Regarding your intuition, it may or may not be true. In many cases people do the opposite, i.e. downweight classes with low membership. This happens any time someone uses a prior p(c) on the class membership.

If you still think you need to boost the probability of small classes, then using different weights for different classes may help. Define the weight of class $i$ to be $W_i \sim 1/p(c_i)$ ($p(c_i)$ is the prior probability of class $i$). Then pick $i$ that minimizes something like $W_i \cdot p(c_i|MLP)$. Designing the weights has to be done empirically, I think.

For Tom:
MLP is multi-layer perceptron, a type of neural network.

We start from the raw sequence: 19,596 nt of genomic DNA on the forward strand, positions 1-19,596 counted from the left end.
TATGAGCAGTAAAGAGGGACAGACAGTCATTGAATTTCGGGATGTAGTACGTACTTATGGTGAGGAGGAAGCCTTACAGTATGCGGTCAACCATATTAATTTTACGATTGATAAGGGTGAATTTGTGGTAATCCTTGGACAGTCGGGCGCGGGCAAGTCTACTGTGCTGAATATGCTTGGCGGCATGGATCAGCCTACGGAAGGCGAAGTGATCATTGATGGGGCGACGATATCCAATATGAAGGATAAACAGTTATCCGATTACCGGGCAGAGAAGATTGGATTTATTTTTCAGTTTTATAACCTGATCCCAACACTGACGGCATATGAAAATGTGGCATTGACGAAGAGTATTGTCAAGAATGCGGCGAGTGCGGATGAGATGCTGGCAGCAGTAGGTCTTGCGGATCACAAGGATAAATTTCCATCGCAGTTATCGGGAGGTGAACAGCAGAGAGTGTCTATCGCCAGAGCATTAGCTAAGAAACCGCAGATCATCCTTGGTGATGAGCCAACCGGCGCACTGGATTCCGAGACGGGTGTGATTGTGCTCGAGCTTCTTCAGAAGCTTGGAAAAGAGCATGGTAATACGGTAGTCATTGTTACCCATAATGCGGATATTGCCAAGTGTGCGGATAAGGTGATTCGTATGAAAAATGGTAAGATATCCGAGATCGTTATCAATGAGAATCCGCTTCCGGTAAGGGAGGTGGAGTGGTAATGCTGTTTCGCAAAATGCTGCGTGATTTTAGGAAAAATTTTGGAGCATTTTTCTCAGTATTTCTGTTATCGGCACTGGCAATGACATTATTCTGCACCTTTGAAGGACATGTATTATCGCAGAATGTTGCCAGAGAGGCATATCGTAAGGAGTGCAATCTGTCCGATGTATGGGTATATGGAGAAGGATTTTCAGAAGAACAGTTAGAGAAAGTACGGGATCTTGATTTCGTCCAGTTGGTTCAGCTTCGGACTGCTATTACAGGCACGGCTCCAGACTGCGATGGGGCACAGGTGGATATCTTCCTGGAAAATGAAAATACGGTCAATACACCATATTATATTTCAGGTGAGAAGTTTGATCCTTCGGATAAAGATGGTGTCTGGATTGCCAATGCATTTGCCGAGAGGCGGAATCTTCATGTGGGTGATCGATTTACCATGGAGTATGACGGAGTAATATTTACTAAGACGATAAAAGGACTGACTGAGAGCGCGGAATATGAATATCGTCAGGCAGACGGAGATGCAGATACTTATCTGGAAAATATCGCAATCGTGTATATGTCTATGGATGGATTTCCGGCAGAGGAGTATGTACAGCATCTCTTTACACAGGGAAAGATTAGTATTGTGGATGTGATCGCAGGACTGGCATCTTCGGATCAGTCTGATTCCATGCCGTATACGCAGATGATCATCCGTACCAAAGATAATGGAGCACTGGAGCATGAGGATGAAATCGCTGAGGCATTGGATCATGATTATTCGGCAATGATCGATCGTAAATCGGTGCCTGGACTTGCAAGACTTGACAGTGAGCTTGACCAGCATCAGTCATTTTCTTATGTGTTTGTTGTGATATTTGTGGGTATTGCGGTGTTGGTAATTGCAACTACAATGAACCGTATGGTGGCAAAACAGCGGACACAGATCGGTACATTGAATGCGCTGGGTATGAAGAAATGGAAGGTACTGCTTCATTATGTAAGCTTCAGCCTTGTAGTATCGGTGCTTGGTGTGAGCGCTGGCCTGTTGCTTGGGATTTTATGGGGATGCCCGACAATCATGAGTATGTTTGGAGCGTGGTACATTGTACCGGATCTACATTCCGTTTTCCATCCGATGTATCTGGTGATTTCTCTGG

The problem can be reformulated as follows. Suppose you have some data (like an image of a glyph). It can belong to one of several classes (say, an English character, 'a' to 'z', so 26 classes in this case). You magically get a set of probabilities $p(c_i | data)$ (the probability that your data is in class $c_i$). In our case, this is given by the MLP. You need to decide on a single class. The most obvious rule is to pick $c_i$ for which $p(c_i | data)$ is maximal. But OP feels that if one class has very few members, it should be given advantage. Another option is to have weights and pick the class that maximizes $W_i p(c_i | data)$. The disadvantage of this is that we don't have a principled method of choosing the weights $W_i$.

One possibility is to use $W_i \sim 1/p(c_i)$. In this case, $p(c_i | data) / p(c_i) \simeq p(data | c_i)$, which seems somewhat principled (not completely arbitrary). But maybe there are better ways of doing that.

havebeen solved? – Tom Leinster Jan 5 '10 at 13:58